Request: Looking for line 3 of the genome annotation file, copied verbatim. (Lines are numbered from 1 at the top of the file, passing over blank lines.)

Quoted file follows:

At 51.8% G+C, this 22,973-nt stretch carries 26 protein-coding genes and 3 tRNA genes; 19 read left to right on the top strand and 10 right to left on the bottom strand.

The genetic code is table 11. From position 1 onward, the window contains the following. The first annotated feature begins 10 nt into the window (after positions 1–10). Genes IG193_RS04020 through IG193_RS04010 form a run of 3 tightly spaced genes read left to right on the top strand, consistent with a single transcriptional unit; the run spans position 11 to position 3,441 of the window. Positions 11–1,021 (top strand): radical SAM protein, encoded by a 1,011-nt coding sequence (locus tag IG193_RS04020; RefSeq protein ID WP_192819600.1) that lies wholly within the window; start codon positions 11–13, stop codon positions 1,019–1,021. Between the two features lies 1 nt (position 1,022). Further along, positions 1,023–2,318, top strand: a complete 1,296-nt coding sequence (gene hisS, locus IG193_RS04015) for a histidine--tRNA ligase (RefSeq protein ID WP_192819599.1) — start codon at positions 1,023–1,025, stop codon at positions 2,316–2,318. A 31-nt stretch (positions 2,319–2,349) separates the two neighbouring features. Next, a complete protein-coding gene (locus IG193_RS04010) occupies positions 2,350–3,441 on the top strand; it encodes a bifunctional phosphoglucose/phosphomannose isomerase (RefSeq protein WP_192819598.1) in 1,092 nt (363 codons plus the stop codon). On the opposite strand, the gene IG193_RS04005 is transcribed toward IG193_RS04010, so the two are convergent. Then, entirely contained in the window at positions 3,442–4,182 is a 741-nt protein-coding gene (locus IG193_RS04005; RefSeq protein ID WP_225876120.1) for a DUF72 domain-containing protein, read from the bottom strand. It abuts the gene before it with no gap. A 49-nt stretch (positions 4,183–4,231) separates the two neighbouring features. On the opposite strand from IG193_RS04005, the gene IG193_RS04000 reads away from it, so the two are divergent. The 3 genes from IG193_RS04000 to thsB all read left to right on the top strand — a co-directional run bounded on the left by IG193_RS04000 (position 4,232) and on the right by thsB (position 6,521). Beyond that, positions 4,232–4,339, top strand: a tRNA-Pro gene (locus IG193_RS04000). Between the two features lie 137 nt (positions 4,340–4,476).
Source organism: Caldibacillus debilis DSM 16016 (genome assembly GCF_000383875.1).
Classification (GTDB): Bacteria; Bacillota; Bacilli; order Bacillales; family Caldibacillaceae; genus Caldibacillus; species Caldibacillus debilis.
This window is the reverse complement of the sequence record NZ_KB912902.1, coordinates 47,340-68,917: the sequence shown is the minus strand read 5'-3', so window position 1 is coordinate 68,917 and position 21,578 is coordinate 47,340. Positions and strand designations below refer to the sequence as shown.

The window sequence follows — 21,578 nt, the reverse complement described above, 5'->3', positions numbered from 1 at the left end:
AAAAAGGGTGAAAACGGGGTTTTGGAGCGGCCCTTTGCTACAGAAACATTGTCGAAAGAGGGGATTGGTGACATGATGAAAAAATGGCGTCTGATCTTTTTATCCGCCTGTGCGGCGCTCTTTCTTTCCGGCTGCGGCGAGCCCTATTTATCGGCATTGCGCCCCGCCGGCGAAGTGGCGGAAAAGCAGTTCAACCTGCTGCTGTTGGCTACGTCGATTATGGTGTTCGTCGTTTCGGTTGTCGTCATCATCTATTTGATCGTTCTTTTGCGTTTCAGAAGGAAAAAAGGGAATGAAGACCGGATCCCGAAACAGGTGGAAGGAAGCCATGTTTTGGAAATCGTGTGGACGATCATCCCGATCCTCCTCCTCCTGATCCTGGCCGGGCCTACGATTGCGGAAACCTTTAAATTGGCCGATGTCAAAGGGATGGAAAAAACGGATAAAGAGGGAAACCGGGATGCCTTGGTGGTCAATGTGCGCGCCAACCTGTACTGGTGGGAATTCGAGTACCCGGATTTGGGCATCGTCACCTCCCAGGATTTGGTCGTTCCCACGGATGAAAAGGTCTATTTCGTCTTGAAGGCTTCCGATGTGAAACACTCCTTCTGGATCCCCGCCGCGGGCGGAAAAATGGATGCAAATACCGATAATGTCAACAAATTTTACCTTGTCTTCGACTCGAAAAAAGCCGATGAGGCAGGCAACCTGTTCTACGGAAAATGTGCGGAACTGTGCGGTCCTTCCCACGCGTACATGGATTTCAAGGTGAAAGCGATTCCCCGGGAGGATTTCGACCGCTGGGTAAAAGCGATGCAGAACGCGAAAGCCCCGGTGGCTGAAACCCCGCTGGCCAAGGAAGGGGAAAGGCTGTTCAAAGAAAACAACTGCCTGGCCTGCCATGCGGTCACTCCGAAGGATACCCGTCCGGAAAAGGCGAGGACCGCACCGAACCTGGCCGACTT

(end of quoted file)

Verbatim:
Source organism: Caldibacillus debilis DSM 16016 (genome assembly GCF_000383875.1).